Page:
January 19, 2012 / 2 Comments


            Okay, first off, it’s time for some shameless pandering.

            Permuted Press just released a collection of short stories I wrote called The Junkie Quatrain.  I talked about it here a couple weeks ago.  There’s a little picture/ link of it over there on the right (the green one).  It’s four connected/ interwoven/ overlapping short stories set in the same post-apocalyptic world.  I’ve been explaining it to people as 28 Days Latercrossed with Akira Kurosawa’s Rashomon.It adds up to a mid-sized novella, so it’s also very cheap.
            Anyway, I was thinking about today’s little rant and a phenomenal analogy sprung to mind.  No, seriously, phenomenal.  You’ll be talking about this one for months to come.  Ready?
            Have you ever watched an episode of Jeopardy where Alex Trebek will give an extremely easy clue and everyone just stands there?  He’ll say something like, “It’s the longest river in Egypt,” and all three contestants will twist their faces with intense concentration.  The timer eventually runs out and an eight hundred-dollar clue vanishes into the game-show ether.
            The answer is “The Nile,” by the way.
            Thing is, you all knew that, didn’t you?  And so did those three hypothetical contestants.  They were just overthinking it, because there’s no way the answer could be that easy and straightforward.  So they convince themselves it has to be something other than their automatic first response.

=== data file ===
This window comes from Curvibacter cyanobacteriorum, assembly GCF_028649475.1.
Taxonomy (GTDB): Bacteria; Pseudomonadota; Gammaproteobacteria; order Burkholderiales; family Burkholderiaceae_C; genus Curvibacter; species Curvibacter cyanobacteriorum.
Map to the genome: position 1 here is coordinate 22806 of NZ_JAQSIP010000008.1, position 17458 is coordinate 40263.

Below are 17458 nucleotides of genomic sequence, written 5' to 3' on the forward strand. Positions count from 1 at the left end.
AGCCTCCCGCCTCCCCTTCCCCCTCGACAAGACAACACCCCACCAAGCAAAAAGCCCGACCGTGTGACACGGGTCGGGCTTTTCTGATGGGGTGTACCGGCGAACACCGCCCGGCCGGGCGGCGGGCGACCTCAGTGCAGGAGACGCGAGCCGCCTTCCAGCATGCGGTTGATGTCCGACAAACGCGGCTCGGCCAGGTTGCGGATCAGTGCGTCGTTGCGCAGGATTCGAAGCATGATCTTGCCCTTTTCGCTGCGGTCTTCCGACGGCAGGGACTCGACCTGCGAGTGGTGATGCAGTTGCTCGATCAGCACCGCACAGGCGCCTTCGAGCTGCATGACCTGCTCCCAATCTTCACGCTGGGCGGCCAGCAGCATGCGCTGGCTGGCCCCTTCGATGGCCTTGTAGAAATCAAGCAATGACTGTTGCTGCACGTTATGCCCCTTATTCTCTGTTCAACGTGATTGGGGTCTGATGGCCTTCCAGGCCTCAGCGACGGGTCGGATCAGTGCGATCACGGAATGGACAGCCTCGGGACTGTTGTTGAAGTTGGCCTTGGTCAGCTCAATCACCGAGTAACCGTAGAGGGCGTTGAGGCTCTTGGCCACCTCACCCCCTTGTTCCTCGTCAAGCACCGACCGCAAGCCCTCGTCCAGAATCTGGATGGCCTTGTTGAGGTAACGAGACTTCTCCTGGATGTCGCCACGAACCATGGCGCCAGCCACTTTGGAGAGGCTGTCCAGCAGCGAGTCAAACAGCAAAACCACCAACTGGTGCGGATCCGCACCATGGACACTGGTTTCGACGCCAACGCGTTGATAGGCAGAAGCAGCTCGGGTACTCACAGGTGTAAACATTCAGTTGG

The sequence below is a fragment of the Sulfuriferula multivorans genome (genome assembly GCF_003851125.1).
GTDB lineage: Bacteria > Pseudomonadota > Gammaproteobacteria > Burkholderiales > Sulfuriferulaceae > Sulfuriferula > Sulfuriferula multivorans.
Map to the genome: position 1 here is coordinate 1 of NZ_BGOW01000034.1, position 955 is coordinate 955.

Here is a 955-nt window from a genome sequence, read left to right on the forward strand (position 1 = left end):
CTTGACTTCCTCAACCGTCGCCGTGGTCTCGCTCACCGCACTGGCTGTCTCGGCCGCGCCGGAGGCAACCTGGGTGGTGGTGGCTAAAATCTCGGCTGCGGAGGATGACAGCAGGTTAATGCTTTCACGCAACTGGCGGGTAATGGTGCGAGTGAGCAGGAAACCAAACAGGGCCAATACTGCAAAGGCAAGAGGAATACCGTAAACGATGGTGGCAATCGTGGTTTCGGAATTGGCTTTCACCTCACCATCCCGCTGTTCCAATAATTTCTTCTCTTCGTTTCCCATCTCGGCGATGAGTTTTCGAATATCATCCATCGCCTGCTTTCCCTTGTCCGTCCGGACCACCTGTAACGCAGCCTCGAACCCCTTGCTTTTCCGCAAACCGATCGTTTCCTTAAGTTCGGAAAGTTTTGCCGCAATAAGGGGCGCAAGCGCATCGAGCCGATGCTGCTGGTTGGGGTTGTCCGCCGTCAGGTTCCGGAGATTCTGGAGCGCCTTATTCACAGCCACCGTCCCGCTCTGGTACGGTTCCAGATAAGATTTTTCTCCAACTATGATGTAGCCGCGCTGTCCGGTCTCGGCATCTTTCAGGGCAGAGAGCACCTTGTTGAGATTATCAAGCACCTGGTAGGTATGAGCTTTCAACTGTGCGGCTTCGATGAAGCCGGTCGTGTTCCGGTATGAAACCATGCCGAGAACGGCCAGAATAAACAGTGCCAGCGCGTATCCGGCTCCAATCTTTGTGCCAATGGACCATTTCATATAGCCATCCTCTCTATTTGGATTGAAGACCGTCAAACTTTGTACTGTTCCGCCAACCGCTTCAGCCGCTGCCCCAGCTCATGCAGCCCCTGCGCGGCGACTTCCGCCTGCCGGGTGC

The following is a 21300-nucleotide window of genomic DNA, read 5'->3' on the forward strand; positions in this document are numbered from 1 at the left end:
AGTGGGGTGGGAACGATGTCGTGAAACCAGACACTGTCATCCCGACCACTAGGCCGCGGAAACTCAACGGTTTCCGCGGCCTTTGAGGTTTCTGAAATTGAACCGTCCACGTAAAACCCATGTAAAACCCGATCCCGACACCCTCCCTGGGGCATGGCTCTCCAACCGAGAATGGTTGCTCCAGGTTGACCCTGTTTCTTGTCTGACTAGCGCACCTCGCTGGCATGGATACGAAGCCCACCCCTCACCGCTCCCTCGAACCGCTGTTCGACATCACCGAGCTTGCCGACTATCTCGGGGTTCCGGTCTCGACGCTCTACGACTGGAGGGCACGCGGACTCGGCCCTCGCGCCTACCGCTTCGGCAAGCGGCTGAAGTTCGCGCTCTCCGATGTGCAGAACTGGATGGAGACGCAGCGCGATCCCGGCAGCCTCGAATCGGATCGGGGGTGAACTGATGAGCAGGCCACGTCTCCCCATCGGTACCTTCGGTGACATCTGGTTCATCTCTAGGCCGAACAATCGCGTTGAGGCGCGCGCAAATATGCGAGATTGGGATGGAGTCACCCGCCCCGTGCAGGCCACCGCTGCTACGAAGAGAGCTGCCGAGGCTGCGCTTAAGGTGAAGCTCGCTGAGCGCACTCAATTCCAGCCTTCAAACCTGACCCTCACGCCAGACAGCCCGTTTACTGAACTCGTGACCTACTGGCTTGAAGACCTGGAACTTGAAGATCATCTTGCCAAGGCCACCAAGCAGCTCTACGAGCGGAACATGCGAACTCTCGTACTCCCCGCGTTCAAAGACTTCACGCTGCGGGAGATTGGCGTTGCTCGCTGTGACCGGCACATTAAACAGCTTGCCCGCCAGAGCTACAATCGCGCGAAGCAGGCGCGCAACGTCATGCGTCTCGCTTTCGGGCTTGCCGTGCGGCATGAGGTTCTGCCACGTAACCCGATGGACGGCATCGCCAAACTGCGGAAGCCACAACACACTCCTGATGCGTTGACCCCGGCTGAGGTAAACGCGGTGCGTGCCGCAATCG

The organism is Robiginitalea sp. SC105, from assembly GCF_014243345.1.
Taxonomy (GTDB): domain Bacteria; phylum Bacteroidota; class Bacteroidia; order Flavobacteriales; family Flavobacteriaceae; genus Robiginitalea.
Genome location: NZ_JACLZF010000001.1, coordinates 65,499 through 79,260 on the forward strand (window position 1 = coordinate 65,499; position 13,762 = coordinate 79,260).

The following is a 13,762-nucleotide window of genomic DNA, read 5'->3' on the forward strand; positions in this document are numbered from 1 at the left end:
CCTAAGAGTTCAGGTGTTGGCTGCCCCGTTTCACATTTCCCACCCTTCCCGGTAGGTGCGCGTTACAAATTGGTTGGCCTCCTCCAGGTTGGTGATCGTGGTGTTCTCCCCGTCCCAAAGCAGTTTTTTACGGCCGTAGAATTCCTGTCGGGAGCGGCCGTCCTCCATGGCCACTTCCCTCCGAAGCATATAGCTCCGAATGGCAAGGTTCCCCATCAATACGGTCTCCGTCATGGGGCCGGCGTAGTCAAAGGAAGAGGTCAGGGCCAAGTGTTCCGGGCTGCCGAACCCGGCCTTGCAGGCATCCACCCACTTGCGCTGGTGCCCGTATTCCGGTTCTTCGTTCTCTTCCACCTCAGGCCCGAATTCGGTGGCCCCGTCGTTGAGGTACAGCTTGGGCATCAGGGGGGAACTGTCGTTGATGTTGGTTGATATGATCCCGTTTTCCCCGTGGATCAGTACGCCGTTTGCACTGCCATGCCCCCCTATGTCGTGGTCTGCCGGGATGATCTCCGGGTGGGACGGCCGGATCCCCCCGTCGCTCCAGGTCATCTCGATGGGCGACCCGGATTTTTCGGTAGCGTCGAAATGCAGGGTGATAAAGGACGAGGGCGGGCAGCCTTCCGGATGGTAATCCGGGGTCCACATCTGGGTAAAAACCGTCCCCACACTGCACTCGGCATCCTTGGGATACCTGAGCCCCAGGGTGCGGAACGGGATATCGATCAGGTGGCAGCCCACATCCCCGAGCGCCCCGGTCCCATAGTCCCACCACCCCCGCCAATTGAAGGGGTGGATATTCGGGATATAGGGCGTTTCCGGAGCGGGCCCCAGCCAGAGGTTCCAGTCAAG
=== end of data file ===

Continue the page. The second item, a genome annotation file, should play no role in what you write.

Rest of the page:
If you watch Jeopardy a lot, you know one of the most challenging categories (statistically) is “Stupid Answers.”  Guaranteed, every time that shows up on the board, the players will miss the first one or two questions.  They’ll get something like “It’s the tomb memorializing soldiers whose identities are unknown,” and all three contestants will frown, furrow their brows, run through lists in their—oh, time just ran out again.

            There’s actually a catchy little term for this you might’ve heard before.  It’s called paralysis by analysis.  It’s when we get so caught up in thinking about how to do something that we never get around to doing it. 
            Some people do this with writing.  They get so wrapped up in having the right word and exquisite language and  perfect characters that they don’t write a single thing.  They’ll spend their time going to seminars with gurus, buying books, and reading article after article about how to write.  And in doing so, the one thing they never get around to is… well,  writing. 
            These folks are convinced there has to be something more to it than just sitting down and putting words on paper.  They think there has to be some special trick of structure or plot, and once they learn it writing will be a breeze.  Until then, it’s not worth doing anything.  They end up paralyzed by constant attempts to break storytelling down to a simple formula.
            The only way to move forward in your writing is to write.  Like so many things, a week of experience is worth more than months of instruction.  I’m not saying instruction is useless, mind you, but I have to know when it’s time to put other people’s books aside and start writing my own.  Put another way, I can’t expect anyone else to think of me as a real writer if I acknowledge I’m still studying how to be a writer, just like I can’t think of someone as a real doctor if they’re still studying in medical school.  We might earn our titles someday… but that day isn’t today.
            It’s still close to the start of the year, so next week I’d like to blab about something for the first time.
            Until then go write.